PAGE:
Climbing is my soul, I love it. I got confused and needed a rest. The difference is that I have a different attitude to everything. There is no secret, this is a big inner work on myself. It is not possible to describe what exactly has changed, I have changed.
Also Dmitry Fakiryanov, #3 in the last Euro Championship, has done this route, as reported on his Insta. The Russian needed only two days of projecting but says he confirms the 9a grade.
Hernan Garcia, who has done two 8c+'s in Sant Llorenç del Munt this spring, has made the first repeat of Ramon Julian Puigblanque's Necros, giving it a personal 9a grade compared to 8c by the FA in 2008. Ramonet, one of the best competition climbers in history, is equally known for his hard grading, and numerous of his FAs from back then have already been upgraded one or two grades.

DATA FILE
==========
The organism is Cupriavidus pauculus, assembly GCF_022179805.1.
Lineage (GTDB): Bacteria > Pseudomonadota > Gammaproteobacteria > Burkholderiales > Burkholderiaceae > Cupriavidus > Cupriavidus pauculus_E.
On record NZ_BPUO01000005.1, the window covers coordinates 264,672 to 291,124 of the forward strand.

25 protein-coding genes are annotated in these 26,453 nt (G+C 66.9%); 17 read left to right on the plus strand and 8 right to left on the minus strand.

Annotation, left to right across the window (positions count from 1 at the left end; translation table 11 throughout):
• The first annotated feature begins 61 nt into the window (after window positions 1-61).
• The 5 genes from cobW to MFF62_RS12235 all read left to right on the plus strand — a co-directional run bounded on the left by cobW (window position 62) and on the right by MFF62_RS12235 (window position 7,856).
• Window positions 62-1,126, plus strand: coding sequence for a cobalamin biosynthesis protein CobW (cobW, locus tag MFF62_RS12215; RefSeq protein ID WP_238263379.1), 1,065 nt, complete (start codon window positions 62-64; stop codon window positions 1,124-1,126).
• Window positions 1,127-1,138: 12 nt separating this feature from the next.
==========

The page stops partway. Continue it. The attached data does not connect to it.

"About the route I think it never was an 8c as Ramón said. I did the others three hard routes in the Siberia sector; Peti, Inüit, and Snuff Movies, each one Ramón said 8c, but in my opinion, Snuff Movies seems to me an 8c the other two 8c+. Then I start to try Necros, the last hard one for me and was really hard to do the crux because it is reachy for me. But last year, I finally did the crux. Then again, close down here in Catalonia, and I had to wait until this season and finally, I sent the entire route. I think 9a could be better for this route but that is only my opinion, waiting for what other climbers will say."